Aquaculture project in Honde Valley

As we commemorate the International Day for water, we remember its value and that “it is the driving force of all nature” as noted by one Leonardo da Vinci. However, it is saddening to note how water resources continue to face extreme threat due to climate change, increasing populations  and pollution due to improper dumping of waste. The water crisis is a reality - globally 1.1 billion people lack access to safe drinking water and nearly 850,000 people die every year from lack of access to good water, sanitation, and hygiene. In Zimbabwe, access to safe water remains a challenge in both urban and rural areas. This is evidenced by thousands of women and school-aged children who sometimes spend 8 - 9 hours at crowded boreholes and wells looking for the precious commodity.                               

The severe water crisis is also undermining the fight against the COVID19 pandemic as it is affecting peoples continuous and affordable access to safe water across the country. The theme for this year’s World Water Day,  “Valuing Water” has come at such an opportune time as this calls for everyone to use this resource responsibly and in a sustainable manner. Institutions need to join hands and support programmes that help to improve access to safe, clean and potable water to everyone.

With support from the Global Environment Facility Small Grants Programmes (GEF SGP) in Zimbabwe, UNDP has made important strides in supporting community-based initiatives which are improving access to water in various areas. In Shurugwi, the Local Initiatives & Development Agency (LID) has supported communities in Chitora by protecting 9 wetlands covering 237 hectares. This has improved the groundwater recharge and communities are using the water for irrigation, livestock production, aquaculture and small livestock projects. The programme is also supporting the drilling of boreholes that are solar powered and in one of the villages called Vimbai, 42 households are now connected to a piped water scheme.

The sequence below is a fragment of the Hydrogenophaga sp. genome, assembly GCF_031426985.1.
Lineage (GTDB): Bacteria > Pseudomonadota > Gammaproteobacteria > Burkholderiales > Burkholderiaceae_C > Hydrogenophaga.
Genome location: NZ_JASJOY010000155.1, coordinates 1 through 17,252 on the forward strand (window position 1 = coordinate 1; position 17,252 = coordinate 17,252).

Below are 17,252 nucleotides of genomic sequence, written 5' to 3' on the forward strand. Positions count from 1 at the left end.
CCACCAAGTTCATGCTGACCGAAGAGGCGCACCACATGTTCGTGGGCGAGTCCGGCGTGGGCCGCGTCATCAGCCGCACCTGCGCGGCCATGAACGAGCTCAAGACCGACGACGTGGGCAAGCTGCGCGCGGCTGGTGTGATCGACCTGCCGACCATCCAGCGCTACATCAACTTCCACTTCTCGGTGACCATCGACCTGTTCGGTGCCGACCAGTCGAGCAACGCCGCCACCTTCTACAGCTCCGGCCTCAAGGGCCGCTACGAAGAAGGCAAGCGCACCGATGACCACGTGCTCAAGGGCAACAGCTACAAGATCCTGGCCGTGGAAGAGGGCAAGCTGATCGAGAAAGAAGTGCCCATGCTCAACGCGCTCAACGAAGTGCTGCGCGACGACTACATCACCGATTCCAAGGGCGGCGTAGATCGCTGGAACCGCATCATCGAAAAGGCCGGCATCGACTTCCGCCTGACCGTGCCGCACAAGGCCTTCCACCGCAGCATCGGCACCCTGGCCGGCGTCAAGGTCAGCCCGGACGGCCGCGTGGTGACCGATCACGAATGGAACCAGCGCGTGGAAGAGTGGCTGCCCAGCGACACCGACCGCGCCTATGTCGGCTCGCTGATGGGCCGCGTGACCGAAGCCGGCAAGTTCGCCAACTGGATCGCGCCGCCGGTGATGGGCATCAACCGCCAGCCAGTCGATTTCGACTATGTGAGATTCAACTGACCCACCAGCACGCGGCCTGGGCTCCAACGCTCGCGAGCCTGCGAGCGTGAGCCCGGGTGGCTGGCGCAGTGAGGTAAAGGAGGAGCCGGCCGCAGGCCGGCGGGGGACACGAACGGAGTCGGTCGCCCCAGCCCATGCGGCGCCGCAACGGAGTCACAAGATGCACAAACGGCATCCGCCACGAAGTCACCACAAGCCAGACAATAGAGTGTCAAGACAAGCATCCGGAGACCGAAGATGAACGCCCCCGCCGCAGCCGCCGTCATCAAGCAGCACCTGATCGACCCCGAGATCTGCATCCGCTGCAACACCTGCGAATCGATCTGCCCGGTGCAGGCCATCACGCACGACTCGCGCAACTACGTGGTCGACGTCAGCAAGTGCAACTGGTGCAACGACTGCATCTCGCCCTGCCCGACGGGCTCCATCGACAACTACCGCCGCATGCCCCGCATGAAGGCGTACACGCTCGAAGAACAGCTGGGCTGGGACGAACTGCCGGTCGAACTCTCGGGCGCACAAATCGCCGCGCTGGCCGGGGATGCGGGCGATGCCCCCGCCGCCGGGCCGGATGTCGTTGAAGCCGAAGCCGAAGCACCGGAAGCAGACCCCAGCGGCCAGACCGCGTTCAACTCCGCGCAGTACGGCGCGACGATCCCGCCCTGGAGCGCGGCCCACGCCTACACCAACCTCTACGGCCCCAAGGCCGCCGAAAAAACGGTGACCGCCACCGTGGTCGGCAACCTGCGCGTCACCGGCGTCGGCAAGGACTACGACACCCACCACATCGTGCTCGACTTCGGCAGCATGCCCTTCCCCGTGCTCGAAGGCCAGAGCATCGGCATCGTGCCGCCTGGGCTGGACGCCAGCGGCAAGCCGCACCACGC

The Fombe project in Mudzi has put a solar powered submersible pump in Gairezi river. After years of drought and hunger they are now able to produce and harvest various crops for their own consumption and sale to neighbouring villages in Mozambique.

All the projects highlighted above showcase the importance of improving access to water for communities and the value it has on their day to day lives!

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